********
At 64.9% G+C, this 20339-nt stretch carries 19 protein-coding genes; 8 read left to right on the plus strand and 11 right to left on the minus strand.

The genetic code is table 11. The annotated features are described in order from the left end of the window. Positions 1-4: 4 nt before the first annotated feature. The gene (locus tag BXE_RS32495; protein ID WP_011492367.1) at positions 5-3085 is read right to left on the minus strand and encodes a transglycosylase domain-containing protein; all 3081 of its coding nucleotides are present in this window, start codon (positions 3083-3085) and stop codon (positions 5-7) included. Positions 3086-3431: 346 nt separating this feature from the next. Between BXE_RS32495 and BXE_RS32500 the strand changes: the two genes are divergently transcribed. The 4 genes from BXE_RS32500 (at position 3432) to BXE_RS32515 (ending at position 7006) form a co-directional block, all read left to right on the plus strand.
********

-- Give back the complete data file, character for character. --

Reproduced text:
At 64.9% G+C, this 20339-nt stretch carries 19 protein-coding genes; 8 read left to right on the plus strand and 11 right to left on the minus strand.

The genetic code is table 11. The annotated features are described in order from the left end of the window. Positions 1-4: 4 nt before the first annotated feature. The gene (locus tag BXE_RS32495; protein ID WP_011492367.1) at positions 5-3085 is read right to left on the minus strand and encodes a transglycosylase domain-containing protein; all 3081 of its coding nucleotides are present in this window, start codon (positions 3083-3085) and stop codon (positions 5-7) included. Positions 3086-3431: 346 nt separating this feature from the next. Between BXE_RS32495 and BXE_RS32500 the strand changes: the two genes are divergently transcribed. The 4 genes from BXE_RS32500 (at position 3432) to BXE_RS32515 (ending at position 7006) form a co-directional block, all read left to right on the plus strand.